What the OQSF Policy Transition Means for Businesses

By Koketso Mamabolo

In education circles it’s often said that “qualifications are not jobs” but, as the CEO of the Quality Council for Trades and Occupations (QCTO), Vijayen Naidoo explained in the Mail & Guardian last year, “Occupational Qualifications are designed to link directly with the workplace with the explicit intent that “qualifications lead to jobs”’. He was reflecting on the gazetting of the Occupational Qualifications SubFramework (OQSF) Policy, under the National Qualification Framework in late October 2021.

The end of June this year will be the last time learners can enrol on the pre-2009 standards, with the cutoff date for registration having passed at the end of June 2023. The policy has been hailed as a gamechanger. Before 2021, Occupational Qualifications fell under Occupational Certificates. Vijayen explains how the terminology used in the OQSF did not align with other frameworks in the National Qualifications Framework (NQF). This is no longer the case.

“The change is far more than cosmetic, however, as with these changes in terminology come a raft of improvements and optimisations to the occupational training system,” he writes. This has also opened up room for skills programmes which were part of the education landscape before but more ad-hoc in nature, being driven by the various SETAs. “While they have always carried valuable skills and training, these sorts of programmes have not attracted recognition and were not designed systematically,” says Vijayen.

“With the formal incorporation of Skills Programmes into the OQSF, it allows for this type of micro-qualification to be systematically designed, rapidly developed and provided to learners and the labour market, and for these programmes to carry recognition that allows a holder of a Skills Programme to receive recognition towards a full Qualification if they choose to.” These changes actualise the objectives of the NQF, which encompass not only the development of individuals but the country as a whole.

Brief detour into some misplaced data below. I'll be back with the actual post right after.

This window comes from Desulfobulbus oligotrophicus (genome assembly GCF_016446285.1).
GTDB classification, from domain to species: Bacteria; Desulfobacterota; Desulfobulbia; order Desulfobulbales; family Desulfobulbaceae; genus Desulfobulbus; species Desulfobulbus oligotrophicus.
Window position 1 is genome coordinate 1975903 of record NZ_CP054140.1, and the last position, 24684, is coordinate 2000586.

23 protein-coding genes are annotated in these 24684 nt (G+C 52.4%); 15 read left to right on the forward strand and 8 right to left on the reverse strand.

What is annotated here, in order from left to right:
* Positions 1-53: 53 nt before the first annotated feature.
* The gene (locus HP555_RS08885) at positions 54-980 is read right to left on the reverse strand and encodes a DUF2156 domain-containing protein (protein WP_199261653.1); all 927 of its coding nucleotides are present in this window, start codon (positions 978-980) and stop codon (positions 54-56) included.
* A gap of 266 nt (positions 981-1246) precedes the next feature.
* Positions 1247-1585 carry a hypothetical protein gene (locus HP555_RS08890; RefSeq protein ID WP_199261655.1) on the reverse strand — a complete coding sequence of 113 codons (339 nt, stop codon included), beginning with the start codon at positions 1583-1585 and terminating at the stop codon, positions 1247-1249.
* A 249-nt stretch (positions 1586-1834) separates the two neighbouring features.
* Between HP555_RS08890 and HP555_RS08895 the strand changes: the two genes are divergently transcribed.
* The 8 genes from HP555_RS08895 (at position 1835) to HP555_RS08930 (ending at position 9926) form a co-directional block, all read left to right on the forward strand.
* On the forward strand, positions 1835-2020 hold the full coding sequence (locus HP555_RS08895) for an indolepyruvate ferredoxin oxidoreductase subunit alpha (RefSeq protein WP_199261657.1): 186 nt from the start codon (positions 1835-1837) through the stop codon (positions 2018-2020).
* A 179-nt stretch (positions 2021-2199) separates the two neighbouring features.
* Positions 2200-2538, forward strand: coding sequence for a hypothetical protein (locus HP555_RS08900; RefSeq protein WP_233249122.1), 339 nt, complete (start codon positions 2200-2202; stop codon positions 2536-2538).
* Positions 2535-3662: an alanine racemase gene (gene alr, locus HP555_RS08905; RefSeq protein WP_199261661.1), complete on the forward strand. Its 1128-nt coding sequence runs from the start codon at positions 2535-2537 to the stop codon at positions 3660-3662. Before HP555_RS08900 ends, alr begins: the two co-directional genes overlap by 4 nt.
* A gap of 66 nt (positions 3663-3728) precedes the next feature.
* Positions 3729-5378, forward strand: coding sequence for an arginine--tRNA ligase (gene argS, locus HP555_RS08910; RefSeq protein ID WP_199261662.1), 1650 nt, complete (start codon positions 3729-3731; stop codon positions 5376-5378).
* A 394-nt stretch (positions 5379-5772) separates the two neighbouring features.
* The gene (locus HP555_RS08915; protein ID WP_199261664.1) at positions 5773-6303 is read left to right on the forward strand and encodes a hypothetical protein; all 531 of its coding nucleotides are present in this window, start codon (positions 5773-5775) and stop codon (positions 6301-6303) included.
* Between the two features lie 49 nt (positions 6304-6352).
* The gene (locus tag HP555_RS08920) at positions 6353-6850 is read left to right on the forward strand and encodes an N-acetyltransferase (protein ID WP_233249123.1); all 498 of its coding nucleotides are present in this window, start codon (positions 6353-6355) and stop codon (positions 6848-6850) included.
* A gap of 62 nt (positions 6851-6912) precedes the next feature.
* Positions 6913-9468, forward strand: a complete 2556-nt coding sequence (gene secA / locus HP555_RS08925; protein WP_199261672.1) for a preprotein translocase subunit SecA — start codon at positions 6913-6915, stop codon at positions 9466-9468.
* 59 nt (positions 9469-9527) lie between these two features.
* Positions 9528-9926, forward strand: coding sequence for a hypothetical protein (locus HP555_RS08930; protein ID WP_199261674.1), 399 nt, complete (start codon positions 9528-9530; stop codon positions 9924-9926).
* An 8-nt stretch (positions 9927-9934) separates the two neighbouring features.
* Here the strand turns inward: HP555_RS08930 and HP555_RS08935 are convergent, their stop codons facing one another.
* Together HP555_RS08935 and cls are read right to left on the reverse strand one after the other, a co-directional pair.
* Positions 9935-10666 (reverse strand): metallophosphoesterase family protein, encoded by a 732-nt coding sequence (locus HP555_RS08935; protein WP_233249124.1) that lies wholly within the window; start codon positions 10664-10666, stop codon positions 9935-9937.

But What Does That Mean For South African Businesses?

The transition presents a few challenges one of which is the disparity between what the NQF offers and the programmes available in the OQSF, as outlined by DYNA Training Group CEO, Roland Innes who says, “This creates a dilemma for organisations that had planned to enrol learners in these programmes.” He explains that this misalignment will affect skills development with organisations having to rethink their workforce planning and understand the effect the transition will have on skills development scorecards. “Failure to adapt to the new landscape in time could result in penalties, negatively impacting a company’s overall scorecard and its ability to achieve its skills development goals.”

Roland stresses that organisations need to focus on finding alternatives, even if they differ from what they’re used to. “The potential tax benefits associated with learnerships remain uncertain and may be subject to changes that organisations will need to track closely. In responding to the transition, training providers must play a decisive role, actively engaging with clients, identifying gaps in qualification alignment, and presenting viable options.” Even with the 30 June 2027 deadline for learnerships to be completed, as Roland says, the time to plan and implement is now.

Sources: Mail&Guardian| DHET

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